A local woman whose family was accosted by anti-vaccine protesters at a clinic in North Bay late last year says she is relieved amended federal laws are now in effect to protect health care workers and those seeking access to health care services from violence, threats of violence or intimidation.
It has been nearly two months since Abby Blaszczyk and her family endured the verbal abuse and intimidation of protesters outside a children's COVID-19 vaccination clinic and she admits she is still running the events of that late-November day through her mind.
See original story: Local woman outraged by kids vaccine protest
Blaszczyk recounts the events of that day that garnered national media attention. Accompanied by her two young children and their grandmother, she vividly recalls the 10 or so protesters equipped with megaphones who swore and screamed at them as they pulled into the parking lot.
She says her son was clearly negatively impacted by the encounter. After he received his vaccination, the family left for their vehicle. As she attempted to spirit her children away from the protesters, they shouted at Blaszczyk that she was "murdering her child," and "committing genocide."
"I am firm in my statement that what happened that day was in no way a peaceful protest. What those people were doing was intimidation, it was harassment, and it was disgusting behaviour. I am angry and I will always be angry about this," Blaszczyk tells BayToday.
The Government of Canada introduced amendments to the Criminal Code in late November 2021 to enhance protections for health care workers and ensure everyone has safe and unobstructed access to health care. Those amendments passed unanimously in the House of Commons.
The federal government stated, "Health care workers have long faced difficult working conditions, including violence and threats of violence in the workplace. This situation has been exacerbated by the COVID-19 pandemic. High profile public demonstrations have interfered with health care workers and the public from accessing health care facilities."
Punishable by a maximum penalty of 10 years imprisonment on indictment, these specific intimidation offences "further protect health care workers, those who assist them, and persons seeking health services. The new intimidation offence is meant to address circumstances where a health care worker, or person seeking health services, is subject to any intimidating conduct. This could include threats, or other forms of violence, that are intended to provoke fear to interfere with the duties of a health care worker, or to impede a person from receiving health care services."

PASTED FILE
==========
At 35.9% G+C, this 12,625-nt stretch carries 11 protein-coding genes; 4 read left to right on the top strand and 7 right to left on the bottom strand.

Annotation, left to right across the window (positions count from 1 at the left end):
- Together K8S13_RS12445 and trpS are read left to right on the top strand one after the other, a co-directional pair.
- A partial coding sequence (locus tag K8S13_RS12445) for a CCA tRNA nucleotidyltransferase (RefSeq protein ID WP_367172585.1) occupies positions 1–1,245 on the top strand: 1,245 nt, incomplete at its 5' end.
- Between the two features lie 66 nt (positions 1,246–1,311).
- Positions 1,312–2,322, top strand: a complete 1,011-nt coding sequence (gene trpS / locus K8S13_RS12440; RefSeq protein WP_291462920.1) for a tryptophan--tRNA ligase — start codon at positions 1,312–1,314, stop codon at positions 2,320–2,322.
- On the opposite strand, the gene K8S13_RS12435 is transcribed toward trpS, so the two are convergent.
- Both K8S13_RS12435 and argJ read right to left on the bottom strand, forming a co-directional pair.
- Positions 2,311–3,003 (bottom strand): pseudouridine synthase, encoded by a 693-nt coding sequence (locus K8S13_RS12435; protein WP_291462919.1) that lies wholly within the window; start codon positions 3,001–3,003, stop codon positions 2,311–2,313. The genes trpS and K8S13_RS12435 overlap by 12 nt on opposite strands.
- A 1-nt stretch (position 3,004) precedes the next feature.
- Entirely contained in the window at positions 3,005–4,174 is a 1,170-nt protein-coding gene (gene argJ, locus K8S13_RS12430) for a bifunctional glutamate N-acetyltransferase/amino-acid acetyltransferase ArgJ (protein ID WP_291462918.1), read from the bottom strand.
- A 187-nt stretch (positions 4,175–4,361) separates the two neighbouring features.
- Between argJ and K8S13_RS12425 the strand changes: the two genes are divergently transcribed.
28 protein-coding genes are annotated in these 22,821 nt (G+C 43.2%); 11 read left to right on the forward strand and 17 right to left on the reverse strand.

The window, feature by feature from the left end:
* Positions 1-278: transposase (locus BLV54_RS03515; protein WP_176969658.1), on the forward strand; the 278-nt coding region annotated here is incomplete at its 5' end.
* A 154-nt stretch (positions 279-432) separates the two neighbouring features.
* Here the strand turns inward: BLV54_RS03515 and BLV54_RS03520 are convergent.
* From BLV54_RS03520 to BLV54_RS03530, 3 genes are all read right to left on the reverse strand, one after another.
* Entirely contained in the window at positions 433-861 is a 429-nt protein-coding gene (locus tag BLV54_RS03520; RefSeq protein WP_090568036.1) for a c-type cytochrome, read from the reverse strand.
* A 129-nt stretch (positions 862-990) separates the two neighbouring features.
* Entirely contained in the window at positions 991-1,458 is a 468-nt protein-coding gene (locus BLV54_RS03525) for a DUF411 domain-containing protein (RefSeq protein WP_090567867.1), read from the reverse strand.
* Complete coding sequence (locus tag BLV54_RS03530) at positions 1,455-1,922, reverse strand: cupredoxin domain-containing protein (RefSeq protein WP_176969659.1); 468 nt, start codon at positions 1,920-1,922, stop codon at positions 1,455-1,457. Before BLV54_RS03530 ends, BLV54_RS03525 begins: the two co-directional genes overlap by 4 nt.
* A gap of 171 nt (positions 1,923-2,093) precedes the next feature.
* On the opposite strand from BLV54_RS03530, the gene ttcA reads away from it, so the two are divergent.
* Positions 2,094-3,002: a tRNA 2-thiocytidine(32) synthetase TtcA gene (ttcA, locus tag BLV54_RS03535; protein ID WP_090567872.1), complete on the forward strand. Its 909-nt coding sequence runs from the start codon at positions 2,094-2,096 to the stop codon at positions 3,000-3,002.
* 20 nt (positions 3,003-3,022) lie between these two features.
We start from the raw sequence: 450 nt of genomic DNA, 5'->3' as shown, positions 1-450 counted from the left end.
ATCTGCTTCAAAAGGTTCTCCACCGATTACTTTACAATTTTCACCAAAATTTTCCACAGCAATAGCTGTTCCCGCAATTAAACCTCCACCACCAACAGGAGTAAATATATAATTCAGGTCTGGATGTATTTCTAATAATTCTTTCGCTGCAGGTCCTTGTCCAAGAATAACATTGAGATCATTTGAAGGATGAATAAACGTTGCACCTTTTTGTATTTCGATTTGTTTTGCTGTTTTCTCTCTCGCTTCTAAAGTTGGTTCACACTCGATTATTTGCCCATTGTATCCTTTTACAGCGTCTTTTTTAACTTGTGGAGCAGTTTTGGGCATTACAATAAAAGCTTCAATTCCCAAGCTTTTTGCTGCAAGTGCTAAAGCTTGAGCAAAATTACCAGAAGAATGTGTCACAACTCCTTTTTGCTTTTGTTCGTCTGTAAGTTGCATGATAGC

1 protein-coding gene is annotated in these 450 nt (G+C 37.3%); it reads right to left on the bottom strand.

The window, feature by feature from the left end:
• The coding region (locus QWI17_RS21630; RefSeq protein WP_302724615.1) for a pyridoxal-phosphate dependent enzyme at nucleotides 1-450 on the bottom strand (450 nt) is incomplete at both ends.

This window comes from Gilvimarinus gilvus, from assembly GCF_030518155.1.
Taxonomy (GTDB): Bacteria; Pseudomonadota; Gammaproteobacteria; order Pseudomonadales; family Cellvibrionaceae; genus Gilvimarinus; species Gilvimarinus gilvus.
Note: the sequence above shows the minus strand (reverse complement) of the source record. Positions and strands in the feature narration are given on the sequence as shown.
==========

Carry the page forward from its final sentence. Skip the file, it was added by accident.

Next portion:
To clarify, a specific obstructing offence would "not apply where a person is peacefully protesting or communicating information, such as on a picket line outside a health facility, even if that has a minor impact on the ability of others to access the facility."
Update: It is now illegal to intimidate doctors, nurses, and patients – or to obstruct them from providing care or seeking treatment – as our government’s legislation to criminalize this behaviour comes into force today. We’ll continue to have the backs of health care workers.— Justin Trudeau (@JustinTrudeau) January 16, 2022
"I was incredibly pleased when the legislation came into effect, but more, I was relieved," Blaszczyk shares. "While I do think it’s long overdue, I am relieved that the federal government has taken the initiative to protect families like mine, all healthcare workers, and patients from the obvious abuse that was going on, while our provincial government remained entirely silent and allowed it to continue time and time again."
Blaszczyk does not shy away from giving her opinion on governance just as she has not backed down from the flood of hateful messages she received in the wake of the incident and media coverage.
"It eventually died down, but I did receive a ton of hate, which was a lot to take," she acknowledges." People sending me private messages telling me I should rot, continuing to call me a murderer and a terrible mother."
Blaszczyk says she draws strength from her family, friends, and colleagues — and many others who experienced the same behaviour — from friends of friends, and countless people posting about their similar experiences beneath the articles on social media. They have helped her advocate for others under trying circumstances.
"We got a ton of support. I even had a retired education worker out west send a card to my son in the mail telling him what a hero he was. The good far outweighed the bad, thankfully."
With files from Chris Dawson